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Waterloo Battle Trophy: French An XIII Cuirassier Sword, sold

In good to very good condition, a Napoleonic French cuirassier (heavy cavalry) sword, dated January 1815, Versailles hilt, matching serial numbers, clearly a battle trophy.

Waterloo Battle Trophy: Napoleonic French An XIII Cuirassier Sword, Versailles

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Guaranteed authentic (this is NOT a reproduction). A Klingenthal bladed, Versailles hilted Napoleonic French Cuirassier's sword. Spear pointed blade, matching hilt and (Mark 3) scabbard rack / serial numbers. The blade's spine is dated Janvier (January) 1815 and is very poignant with the fact of the matching serial numbers as this proves beyond any reasonable doubt that the Mark 3 scabbard came into production before Waterloo (see An XII Sabres Article).

As you can see from the 3 poinçons (little round inspection stamps on the blade), these are correct for January 1815 (the date on the spine of the blade), being the poinçons for Borson, Bick and Lobstein. The "C" under star poinçons on the hilt next to "Versailles" is that of Versailles inspector Chateaubrun. The hilt serial / rack number 522 matches that on the scabbard suspension mount and the fact you see a single serial number (not one crossed out and another applied) is yet another indication that the sword "left" French active service at or just after Waterloo.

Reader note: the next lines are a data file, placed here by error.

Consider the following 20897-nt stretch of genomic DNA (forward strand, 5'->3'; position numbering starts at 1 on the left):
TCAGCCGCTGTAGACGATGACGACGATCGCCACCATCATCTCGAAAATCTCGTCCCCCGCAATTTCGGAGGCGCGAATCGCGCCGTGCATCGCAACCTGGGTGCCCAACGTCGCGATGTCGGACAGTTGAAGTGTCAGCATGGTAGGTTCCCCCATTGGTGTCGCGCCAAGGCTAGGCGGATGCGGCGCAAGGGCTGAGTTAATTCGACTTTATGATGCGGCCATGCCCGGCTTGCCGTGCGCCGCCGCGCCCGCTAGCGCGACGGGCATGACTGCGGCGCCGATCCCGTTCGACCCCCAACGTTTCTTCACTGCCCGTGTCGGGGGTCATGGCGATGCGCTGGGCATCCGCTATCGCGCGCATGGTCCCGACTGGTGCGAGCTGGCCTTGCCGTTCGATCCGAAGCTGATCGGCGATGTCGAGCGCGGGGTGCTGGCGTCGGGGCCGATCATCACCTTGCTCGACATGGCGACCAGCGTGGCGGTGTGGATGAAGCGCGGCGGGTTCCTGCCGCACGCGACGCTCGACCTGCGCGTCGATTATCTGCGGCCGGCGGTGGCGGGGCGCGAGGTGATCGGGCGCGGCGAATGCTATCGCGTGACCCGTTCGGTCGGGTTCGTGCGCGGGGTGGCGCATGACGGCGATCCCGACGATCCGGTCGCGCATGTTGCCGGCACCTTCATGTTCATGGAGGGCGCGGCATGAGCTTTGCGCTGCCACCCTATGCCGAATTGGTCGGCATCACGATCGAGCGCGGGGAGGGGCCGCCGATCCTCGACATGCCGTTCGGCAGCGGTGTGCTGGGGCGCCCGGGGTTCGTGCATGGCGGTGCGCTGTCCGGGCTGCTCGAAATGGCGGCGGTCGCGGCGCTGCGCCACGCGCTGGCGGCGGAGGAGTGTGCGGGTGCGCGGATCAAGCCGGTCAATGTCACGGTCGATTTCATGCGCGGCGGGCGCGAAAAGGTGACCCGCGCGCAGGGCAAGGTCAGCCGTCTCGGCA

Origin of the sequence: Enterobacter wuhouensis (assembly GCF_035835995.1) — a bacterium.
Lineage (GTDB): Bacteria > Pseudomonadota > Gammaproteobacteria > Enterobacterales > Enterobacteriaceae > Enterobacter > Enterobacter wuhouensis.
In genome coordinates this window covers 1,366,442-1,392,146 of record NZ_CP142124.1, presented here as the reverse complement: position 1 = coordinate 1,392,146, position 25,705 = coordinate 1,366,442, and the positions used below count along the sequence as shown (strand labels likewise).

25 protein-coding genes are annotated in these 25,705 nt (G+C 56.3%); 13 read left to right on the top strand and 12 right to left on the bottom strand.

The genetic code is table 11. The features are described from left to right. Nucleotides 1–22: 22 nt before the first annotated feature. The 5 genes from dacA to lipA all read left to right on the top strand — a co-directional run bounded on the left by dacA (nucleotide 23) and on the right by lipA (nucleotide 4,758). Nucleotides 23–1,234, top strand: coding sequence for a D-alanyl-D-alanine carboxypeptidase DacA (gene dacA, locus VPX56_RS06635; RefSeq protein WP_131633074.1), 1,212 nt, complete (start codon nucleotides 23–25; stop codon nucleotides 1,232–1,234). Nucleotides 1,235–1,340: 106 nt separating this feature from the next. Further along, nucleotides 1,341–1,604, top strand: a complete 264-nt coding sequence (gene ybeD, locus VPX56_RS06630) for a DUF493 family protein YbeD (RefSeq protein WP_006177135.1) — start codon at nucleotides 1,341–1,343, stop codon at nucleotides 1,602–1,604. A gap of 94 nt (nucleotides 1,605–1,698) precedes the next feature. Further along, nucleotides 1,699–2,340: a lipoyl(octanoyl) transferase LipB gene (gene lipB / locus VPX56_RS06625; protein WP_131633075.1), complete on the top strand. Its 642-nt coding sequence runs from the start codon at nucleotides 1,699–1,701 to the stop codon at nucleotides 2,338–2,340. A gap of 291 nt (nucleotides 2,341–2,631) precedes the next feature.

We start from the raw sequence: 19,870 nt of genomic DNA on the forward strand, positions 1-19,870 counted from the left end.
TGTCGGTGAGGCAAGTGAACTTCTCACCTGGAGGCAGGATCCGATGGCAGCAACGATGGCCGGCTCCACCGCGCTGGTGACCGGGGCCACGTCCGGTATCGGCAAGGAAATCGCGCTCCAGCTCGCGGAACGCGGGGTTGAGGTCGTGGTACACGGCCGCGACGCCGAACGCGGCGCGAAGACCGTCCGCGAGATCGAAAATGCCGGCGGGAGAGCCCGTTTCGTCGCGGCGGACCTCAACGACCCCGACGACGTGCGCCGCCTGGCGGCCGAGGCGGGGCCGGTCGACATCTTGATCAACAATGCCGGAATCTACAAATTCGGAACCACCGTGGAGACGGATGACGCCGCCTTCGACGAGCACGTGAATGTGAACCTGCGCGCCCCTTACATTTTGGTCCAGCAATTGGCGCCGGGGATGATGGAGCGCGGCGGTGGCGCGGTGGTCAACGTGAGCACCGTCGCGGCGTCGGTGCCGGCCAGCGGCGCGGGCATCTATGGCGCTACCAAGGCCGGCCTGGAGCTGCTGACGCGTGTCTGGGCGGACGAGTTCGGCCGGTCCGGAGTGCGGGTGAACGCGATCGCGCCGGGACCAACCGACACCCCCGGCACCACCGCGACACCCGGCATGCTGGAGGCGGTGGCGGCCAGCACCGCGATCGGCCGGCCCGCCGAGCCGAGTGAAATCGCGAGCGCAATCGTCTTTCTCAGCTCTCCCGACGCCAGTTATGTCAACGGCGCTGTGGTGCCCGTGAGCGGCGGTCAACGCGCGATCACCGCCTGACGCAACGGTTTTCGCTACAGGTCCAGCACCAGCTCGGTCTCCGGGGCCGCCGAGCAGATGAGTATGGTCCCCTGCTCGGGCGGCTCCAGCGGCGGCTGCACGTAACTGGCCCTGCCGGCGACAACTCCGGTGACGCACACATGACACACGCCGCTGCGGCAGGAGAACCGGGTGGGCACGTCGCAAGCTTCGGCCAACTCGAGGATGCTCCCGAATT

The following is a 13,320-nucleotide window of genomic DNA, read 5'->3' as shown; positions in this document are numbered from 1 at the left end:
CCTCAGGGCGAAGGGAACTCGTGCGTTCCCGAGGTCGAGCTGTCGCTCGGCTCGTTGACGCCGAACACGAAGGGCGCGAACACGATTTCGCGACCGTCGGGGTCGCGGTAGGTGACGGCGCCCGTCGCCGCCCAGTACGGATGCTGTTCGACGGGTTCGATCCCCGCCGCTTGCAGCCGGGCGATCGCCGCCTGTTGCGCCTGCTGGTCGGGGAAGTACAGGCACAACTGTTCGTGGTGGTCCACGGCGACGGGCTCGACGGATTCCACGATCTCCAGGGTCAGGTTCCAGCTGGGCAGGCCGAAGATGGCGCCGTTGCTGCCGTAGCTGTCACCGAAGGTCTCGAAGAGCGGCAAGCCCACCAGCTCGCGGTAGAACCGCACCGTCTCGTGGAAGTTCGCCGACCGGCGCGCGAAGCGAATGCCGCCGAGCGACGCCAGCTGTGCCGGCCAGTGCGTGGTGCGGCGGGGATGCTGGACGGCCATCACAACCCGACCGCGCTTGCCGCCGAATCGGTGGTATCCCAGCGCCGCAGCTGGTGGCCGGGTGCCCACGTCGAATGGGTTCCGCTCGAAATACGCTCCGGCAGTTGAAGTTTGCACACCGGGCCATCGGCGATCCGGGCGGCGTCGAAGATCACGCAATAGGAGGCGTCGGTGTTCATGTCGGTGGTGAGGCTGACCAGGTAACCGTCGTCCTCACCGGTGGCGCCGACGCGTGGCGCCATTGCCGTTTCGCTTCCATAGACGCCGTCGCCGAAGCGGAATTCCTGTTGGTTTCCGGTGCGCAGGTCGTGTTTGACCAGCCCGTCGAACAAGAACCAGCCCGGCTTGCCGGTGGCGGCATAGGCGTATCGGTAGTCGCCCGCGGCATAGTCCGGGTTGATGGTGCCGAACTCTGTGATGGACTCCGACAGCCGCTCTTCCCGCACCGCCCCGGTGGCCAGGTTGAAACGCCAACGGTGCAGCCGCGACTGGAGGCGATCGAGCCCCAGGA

A little bit of background to the history of this sword is that we bought it from a lady (a grandmother) who remembers her grandfather teaching her to do the Highland Sword Jig (Dance) over this very sword, so it had been in Britain for many years. In addition, as it was in Scotland, it is likely therefore that a Scotsman brought this sword back from Waterloo. Who knows, maybe a cavalryman of the Royal Scots Greys who drove the French heavy cavalry over a ridge.

The 37 1/2 inch spear pointed blade is in very good condition generally, some wear to the spine, not much, some ageing to the blade, not much. The blade is firm in the hilt, the brass hilt in very good shape (could be cleaned with a brass polish but we think it has the right balance of patina to match the scabbard). The grip still has its original leather, which is rare and a big bonus, as it brings your hand into contact with the leather once held by one of Napoleon's feared Cuirassiers. The twisted brass grip wire is a later replacement, but quite authentically done. The steel scabbard has been browned (a chemical process developed by the French to give their scabbards a pleasing brown look). There is a little former rust here and there, not too much; the scabbard is very solid. The sword sheaths and draws very well.

These swords are becoming harder and harder to source at a reasonable price as collectors simply do not want to let them go. Therefore you have not only a good price but the basis for a very sound investment. Further / full sized images available upon request. Please quote item reference D91 (757)

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